This Eating Habit Can Improve Your Mood, New Study Says – Eat This Not That

When considering how your diet affects your health, it’s worth thinking beyond your body — your food choices can also have a significant impact on your mind.

They can influence how your brain works, keep you alert, or hasten your cognitive decline. They can also play an important role in your mood, either giving you the boost you need to get through the day or leaving you in the doldrums.

Now, a new study suggests that sticking to the Mediterranean diet may help fight depression.


In the study published in the journal PLOS ONE, the researchers looked at a group of almost 7,000 seniors over a two-year period. All of the participants followed a Mediterranean diet, with one group adhering to a calorie-restricted version of the diet and the other group having no such restrictions.

Related: The Best Juice to Drink Every Day, According to Science

The researchers found that participants in both groups saw a decrease in depressive symptoms, concluding that the link between diet and mood disorder “deserves further research”.

“This study is strong because it is a longitudinal cohort, which allows for assessment of changes over time,” said David Wiss, PhD, MS, RDN, CEO of Wise Mind Nutrition. Eat this, not that!. “Too often, people associate nutrition with weight and changes in biomarkers. When nutrition is over-medicalized, people can overlook nutrition’s potential to improve mood.”

He adds that evidence supports the positive impact of the Mediterranean diet on depressive symptoms through “a wide range of pathways” and that the diet can help improve people’s quality of life.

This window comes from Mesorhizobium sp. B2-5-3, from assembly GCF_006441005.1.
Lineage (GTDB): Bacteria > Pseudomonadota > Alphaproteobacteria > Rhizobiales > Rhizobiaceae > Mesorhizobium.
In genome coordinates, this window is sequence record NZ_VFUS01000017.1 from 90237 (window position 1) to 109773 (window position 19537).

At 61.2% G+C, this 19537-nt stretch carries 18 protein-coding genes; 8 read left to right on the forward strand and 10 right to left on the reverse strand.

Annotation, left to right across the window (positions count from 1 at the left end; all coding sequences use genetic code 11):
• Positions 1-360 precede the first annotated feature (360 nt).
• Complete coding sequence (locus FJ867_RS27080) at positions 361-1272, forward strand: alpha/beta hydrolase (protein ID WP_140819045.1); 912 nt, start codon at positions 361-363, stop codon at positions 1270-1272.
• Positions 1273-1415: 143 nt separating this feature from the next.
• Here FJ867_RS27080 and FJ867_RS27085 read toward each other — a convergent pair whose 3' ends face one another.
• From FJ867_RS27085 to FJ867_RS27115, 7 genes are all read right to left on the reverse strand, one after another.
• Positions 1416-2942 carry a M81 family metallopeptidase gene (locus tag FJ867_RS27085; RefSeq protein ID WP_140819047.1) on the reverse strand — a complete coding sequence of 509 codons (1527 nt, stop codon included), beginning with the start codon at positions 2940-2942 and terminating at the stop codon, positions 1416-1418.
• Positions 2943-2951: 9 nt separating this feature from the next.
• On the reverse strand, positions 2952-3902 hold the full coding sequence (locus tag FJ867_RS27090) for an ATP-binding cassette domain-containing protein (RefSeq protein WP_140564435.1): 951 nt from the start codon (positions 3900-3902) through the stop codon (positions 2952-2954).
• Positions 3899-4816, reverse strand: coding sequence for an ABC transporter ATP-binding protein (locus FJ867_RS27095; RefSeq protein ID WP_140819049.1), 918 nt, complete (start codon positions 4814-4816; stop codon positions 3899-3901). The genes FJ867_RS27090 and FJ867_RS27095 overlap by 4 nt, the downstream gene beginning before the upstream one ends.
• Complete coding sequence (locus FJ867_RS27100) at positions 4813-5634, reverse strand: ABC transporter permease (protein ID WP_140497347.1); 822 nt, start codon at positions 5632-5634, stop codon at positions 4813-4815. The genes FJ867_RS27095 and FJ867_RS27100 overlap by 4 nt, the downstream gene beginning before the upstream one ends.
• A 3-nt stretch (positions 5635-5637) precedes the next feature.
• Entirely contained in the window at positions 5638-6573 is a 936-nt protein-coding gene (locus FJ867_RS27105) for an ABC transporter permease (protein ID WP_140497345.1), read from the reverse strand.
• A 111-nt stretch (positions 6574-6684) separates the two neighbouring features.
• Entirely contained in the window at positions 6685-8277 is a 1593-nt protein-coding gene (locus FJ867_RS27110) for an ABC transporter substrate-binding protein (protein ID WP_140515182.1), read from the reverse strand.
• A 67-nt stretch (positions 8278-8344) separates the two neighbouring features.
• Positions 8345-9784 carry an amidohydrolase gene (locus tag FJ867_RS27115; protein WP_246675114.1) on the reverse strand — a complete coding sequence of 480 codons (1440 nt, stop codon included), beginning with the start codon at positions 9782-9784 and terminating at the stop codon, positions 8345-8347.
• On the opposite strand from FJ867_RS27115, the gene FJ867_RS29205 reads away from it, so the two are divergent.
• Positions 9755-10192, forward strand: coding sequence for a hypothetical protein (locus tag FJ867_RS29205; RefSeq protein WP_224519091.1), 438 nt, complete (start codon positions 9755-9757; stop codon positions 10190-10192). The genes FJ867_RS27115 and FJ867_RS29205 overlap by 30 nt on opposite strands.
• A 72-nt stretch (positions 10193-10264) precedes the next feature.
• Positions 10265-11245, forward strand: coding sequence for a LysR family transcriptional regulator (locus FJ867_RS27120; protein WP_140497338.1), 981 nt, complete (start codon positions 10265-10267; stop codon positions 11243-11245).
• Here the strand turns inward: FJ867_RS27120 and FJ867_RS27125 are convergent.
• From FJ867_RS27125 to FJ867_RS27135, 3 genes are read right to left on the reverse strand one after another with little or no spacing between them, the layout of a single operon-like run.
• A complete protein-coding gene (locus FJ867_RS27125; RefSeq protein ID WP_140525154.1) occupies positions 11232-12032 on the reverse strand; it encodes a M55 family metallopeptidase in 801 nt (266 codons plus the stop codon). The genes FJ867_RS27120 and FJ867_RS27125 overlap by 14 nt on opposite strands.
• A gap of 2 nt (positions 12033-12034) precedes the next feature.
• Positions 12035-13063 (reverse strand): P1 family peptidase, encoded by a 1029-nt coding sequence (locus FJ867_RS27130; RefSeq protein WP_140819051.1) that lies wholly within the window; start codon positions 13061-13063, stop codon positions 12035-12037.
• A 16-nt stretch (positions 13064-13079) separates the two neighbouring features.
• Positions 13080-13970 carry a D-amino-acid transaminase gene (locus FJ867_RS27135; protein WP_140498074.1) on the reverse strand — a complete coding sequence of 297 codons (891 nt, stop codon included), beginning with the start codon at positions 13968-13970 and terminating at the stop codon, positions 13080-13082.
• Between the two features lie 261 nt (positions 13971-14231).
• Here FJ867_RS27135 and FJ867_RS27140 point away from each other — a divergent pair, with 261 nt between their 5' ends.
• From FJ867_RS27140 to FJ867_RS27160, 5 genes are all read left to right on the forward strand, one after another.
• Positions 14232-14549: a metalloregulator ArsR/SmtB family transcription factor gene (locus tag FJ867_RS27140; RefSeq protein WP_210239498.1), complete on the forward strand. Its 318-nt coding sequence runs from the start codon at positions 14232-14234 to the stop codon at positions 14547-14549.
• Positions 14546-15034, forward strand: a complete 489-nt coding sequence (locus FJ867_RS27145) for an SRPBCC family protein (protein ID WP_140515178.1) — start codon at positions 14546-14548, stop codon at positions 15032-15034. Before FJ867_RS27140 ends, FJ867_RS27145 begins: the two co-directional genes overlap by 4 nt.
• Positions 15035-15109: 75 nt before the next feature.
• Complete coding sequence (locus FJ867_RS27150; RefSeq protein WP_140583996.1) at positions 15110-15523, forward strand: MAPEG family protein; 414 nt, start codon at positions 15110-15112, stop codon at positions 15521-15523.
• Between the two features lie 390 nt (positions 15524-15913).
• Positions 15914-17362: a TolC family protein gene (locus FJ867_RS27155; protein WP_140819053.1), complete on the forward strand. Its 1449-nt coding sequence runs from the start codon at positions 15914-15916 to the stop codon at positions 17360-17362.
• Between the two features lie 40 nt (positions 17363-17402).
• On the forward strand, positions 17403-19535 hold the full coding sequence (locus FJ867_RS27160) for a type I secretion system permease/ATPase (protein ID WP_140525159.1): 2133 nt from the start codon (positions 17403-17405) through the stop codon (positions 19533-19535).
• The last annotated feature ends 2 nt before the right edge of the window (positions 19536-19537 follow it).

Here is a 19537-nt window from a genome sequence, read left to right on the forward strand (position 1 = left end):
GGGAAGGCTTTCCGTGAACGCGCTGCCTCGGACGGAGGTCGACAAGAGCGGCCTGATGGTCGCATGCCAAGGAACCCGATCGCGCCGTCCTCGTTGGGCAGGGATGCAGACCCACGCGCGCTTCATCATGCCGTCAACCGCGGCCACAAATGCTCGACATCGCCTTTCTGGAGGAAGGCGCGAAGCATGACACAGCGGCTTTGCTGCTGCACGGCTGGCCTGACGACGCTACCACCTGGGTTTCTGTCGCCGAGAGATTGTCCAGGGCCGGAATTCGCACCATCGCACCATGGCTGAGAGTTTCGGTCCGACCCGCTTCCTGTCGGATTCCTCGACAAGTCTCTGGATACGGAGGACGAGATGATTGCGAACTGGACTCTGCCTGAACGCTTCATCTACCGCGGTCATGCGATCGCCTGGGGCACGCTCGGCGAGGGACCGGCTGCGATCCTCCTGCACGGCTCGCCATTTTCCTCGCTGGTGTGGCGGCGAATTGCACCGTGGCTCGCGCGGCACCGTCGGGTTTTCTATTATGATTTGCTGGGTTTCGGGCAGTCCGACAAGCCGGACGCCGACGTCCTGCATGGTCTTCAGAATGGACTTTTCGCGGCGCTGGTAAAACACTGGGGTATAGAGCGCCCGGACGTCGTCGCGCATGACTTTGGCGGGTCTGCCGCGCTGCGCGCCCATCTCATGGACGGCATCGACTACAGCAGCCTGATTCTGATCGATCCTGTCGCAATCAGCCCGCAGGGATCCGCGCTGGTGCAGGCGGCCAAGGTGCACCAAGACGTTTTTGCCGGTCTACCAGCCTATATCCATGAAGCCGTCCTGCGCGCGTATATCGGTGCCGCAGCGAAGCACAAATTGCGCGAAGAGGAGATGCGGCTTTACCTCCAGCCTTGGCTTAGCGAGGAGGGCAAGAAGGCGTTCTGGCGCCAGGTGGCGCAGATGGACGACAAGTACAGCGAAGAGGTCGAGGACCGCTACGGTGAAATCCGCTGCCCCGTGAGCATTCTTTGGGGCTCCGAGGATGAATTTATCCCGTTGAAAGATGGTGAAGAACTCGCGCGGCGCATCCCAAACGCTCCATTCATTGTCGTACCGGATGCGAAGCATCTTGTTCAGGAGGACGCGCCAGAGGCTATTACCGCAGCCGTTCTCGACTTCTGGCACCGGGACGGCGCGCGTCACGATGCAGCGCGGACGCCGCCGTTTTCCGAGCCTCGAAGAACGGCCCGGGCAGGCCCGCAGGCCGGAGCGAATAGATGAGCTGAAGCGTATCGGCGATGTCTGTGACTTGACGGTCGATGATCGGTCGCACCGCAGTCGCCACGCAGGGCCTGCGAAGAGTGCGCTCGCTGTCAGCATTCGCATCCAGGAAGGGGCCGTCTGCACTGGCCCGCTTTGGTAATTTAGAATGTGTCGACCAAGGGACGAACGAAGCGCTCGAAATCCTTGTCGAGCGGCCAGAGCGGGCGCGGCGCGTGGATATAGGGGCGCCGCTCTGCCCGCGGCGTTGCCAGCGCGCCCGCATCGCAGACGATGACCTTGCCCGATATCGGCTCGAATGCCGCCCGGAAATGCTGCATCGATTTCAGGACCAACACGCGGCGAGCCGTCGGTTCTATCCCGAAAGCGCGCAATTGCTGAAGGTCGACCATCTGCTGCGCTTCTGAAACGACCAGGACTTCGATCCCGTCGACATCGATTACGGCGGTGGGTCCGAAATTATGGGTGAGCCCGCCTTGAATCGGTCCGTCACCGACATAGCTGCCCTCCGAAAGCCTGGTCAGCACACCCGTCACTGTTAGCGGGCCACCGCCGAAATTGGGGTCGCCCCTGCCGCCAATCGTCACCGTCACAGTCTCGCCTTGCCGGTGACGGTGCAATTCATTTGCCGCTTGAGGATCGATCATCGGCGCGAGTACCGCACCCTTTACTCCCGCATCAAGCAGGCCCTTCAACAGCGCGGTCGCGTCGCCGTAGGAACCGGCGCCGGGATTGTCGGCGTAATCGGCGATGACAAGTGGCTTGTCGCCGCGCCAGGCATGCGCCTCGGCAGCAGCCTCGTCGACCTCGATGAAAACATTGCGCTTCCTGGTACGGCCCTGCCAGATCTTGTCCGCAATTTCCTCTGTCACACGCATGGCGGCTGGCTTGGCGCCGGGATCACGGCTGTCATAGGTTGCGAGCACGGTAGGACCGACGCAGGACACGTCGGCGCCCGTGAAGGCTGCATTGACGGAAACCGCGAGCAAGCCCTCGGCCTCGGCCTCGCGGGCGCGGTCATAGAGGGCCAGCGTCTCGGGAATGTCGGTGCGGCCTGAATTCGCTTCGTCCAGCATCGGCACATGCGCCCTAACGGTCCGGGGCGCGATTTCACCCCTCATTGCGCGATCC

Chelsea Jackle, MFN, RDN, LD, nutritionist team leader at Cerebral, shares Eat this, not that! that while food can play an important role in how you feel, it’s important to take a broader view of your mental health, incorporating mood-boosting habits and staying mindful of factors beyond your your will.

“There’s definitely a connection between the food you eat and your mental health, but it’s still clear,” she says. “While many studies link mental health issues like depression to the foods we eat, these results aren’t always consistent. Your mental health is also affected by things like your genes, lifestyle, life and your environment. The foods you eat will not cause or treat mental health issues on their own, but they can be an important piece of the puzzle.”

To learn more about how the foods you eat can affect your emotional state, check out these 11 Foods That End Bad Mood.

Clara Olshansky

Clara Olshansky (they/she) is a Brooklyn-based writer and comedian whose web content has appeared in Food & Wine, Harper’s Magazine, Men’s Health, and Reductress. Read more

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